The Ten– Why They Matter
On Wednesday evenings, here at the building we have been drinking coffee and talking about the book of Hebrews. Over the last three weeks we have been camped out in the 11th chapter. So many of us grew up referring to this chapter as the Faith Hall of Fame and I was taught growing up that if we were going to be faithful then we needed to emulate the folks found in the chapter. At first glance that sounds like great counsel; Abraham who was the Father of Faith, Moses who left the comforts of the Pharaoh’s palace to lead the Israelites through the wilderness, and David who was a man after God’s own heart.
Growing up in the church I was taught what it meant to seek out God. Elders, Deacons, Preachers, and Bible School teachers used the folks found in Hebrews 11 to teach that if you want to be pleasing to God then you need to find God’s will for your life and follow it perfectly. The problem I ran into was the more I studied these men and women mentioned in Hebrews 11, the more I realized that they didn't follow God’s will perfectly. Noah was a drunk, Abraham lied about Sarah twice, Moses had an anger problem, David cheated with his good friends wife and then had him killed, Rahab was a lying prostitute, Gideon set up a gold idol and the people worshiped it. When you dig deeper into the lives of these men and women that are held up as faithful, you begin to see a problem.
While we lean on the perfect way that we kept God’s Law we tend to focus on the wrong things. We boast in the fact that we have not murdered anyone, or committed adultery, or that we got Baptism right, or the proper order of worship. But deep down we know that we can’t keep the law perfectly.
Our struggle is compounded when we come across passages like James 2:8-11: If you really fulfill the royal law according to the Scripture, "You shall love your neighbor as yourself," you are doing well. But if you show partiality, you are committing sin and are convicted by the law as transgressors. For whoever keeps the whole law but fails in one point has become accountable for all of it. For he who said, "Do not commit adultery," also said, "Do not murder." If you do not commit adultery but do murder, you have become a transgressor of the law.
My greatest struggle in this journey I am on, is that I have spent so much time searching for God through trying to keep the rules that I missed the chance to form a relationship with Him. I have noticed that God uses the rules to bring me closer to Him so that we can have the relationship He desires.
In the introduction to her book, The Ten Commandments, Dr. Laura Schlessinger writes; Each day we make many, seemingly minute decisions about things that don't really seem earth shattering. So what if we broke a promise? So what if we find passion in another bed while we or they are still married? So what if we are too focused on work, TV, or clubs to spend time with our family? So what if religion is not a big deal in our lives? When one adds up all the so-what’s, one ends up with a life without direction, meaning, purpose, value, integrity, or long-range joy.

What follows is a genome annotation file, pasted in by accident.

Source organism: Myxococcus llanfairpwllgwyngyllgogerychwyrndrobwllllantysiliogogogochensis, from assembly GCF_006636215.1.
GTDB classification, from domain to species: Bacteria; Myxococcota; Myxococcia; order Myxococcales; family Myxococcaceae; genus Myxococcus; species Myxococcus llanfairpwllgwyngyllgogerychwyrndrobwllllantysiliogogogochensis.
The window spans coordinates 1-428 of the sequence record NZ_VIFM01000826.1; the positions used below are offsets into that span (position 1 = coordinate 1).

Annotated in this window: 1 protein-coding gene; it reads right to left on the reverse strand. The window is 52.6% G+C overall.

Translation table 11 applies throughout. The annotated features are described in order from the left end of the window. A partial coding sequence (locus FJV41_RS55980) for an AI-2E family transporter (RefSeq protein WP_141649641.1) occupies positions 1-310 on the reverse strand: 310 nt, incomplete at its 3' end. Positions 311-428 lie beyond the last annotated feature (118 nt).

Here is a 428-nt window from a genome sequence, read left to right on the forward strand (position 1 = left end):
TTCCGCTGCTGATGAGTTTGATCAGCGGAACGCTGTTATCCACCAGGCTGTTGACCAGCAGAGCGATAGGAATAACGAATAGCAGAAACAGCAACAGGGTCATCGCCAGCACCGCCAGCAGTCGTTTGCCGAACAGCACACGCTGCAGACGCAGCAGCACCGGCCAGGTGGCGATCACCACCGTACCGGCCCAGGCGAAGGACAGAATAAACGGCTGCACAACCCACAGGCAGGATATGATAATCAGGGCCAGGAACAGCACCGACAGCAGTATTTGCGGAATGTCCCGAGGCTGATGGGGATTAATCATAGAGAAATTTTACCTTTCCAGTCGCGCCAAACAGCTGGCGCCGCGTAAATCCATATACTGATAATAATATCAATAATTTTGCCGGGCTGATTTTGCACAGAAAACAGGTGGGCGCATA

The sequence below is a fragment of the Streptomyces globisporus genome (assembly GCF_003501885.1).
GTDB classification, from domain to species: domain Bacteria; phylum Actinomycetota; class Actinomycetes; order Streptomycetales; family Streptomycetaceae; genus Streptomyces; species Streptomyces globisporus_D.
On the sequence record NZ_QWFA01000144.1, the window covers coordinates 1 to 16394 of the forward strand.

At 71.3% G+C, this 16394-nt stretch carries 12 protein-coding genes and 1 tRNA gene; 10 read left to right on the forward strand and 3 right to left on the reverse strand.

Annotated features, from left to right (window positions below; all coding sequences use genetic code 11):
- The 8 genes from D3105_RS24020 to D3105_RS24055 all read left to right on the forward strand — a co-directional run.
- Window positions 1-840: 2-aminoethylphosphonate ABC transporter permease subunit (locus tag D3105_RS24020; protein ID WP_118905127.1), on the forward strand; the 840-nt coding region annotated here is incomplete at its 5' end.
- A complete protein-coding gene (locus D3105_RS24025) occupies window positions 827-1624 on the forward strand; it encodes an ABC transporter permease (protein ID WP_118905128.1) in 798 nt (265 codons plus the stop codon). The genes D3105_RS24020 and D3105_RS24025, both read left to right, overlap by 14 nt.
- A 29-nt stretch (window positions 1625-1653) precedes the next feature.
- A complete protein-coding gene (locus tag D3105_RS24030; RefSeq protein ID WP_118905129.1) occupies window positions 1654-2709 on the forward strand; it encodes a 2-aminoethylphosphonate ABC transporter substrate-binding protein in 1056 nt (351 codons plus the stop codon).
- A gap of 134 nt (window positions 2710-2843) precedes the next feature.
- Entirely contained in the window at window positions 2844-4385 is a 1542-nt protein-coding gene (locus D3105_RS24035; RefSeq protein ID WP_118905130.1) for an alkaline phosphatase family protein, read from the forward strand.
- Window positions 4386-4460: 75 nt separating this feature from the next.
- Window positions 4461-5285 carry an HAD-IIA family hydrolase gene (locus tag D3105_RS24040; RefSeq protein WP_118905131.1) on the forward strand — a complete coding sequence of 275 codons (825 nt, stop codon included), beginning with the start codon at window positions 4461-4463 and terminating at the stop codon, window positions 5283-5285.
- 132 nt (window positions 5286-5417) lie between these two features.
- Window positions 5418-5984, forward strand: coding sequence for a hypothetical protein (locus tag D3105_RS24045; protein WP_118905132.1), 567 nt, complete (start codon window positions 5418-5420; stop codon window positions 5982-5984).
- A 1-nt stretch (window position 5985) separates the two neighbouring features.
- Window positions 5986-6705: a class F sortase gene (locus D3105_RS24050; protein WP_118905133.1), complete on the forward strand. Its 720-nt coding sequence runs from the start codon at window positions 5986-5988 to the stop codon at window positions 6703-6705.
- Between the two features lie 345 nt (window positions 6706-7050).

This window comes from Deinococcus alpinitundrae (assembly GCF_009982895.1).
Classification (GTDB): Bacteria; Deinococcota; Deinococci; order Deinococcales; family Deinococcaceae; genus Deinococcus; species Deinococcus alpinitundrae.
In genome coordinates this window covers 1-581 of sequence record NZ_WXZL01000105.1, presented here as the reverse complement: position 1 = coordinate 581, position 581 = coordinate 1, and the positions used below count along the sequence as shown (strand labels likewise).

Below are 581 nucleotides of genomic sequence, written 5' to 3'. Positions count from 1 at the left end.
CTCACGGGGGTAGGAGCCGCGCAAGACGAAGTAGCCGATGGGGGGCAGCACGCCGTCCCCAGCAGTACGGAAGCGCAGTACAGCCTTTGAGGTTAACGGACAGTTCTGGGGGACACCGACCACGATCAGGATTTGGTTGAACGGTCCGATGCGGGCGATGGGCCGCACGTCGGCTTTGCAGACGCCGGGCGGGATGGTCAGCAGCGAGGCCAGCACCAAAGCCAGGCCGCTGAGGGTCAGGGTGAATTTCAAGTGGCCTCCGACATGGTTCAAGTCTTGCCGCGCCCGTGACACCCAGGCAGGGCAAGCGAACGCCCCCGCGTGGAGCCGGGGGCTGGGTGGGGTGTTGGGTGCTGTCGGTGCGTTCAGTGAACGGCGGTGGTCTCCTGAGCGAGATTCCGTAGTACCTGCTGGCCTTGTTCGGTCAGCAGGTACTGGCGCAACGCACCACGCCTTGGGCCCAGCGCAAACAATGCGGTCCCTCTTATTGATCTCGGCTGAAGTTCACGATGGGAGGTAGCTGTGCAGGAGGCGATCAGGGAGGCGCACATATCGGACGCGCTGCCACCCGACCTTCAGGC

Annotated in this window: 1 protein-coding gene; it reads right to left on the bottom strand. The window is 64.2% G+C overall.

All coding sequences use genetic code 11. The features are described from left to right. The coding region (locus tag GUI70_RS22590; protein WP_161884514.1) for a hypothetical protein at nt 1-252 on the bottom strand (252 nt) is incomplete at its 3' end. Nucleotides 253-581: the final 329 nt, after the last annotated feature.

She is spot on. I doubt that you can find another passage in the Bible that so concisely, clearly and compassionately outlines the grace of God and our response to that grace than the Ten Commandments. If you have a Bible with you this morning, or a tablet or phone, I want you to turn with me to Exodus 20 and let’s read verses 1-17 to see the relationship God is inviting us to. (Read Text).
These is so much power found in the the Ten Commandments that we over look because we get fixated on the Thou Shall’s and the Thou Shalt Not’s. Any document that has lasted as long and has exerted as much influence on humanity as this one must have something going for it.
First, we need to know that they are rooted in a relationship.
These are not arbitrary laws that require blind obedience to an invisible authoritarian. Exodus 19:5 says, If you keep my covenant. A covenant is a sacred promise between two parties. You can have a contract without having a relationship. But you can't have a covenant without one. Think about the Ten Commandments less like a set of laws and more like wedding vows.
God pledges His power, love, and presence to Israel. In turn, God expects Israel's loyalty to himself and compassion toward others. God didn't jot down the Ten Commandments then answer Israel's question, Why should we do this? by saying Because I told you so. There are times God tells His people to obey because, I am the Lord. But even then His commands are predicated on this relationship. I think it’s pretty cool that God is as bound to the Ten Commandments as we are.
That's why the Ten Commandments won’t work with people who don't have a relationship with God. Why should a person avoid stealing if he or she doesn't acknowledge the God who said, Thou shalt not steal? Why should a person honor their marriage commitments if they haven't already made a commitment to the God who said, Thou shalt not commit adultery?
The power of the Ten Commandments is not found in the fact that they are laws, but in that they are descriptions of how people live in relationship with God. At first glance these are law, but as you dig deeper you realize they are more than that, they are words that describe a relationship.
Next, The Ten Commandments outline the human response to the grace of God.
Exodus 19:1-2 uses the word after twice. So that should lead you to ask, after what? That’s verse 4, After I carried you on eagle's wings and brought you to myself. God continues this idea in Exodus 20:2. I am the Lord your God who brought you out of Egypt, out of the land of slavery.
Before God ever commands them to do anything or to refrain from doing anything, He saves them. Moses doesn’t show up in Egypt with two stone tablets and say, If you guys will agree to obey all these commands, God will deliver you from Egyptian slavery. He showed up and said, God has heard your cry and has sent me to deliver you. Then, and only then, did God outline the response Israel was to make.
God includes the outline in Exodus 19:4-5. First He says, You yourselves have seen what I did to Egypt, and how I carried you on eagle's wings and brought you to myself. He follows that with, Now if you obey me fully and keep my covenant, then out of all nations you will be my treasured possession. Deliverance first. Commandment second.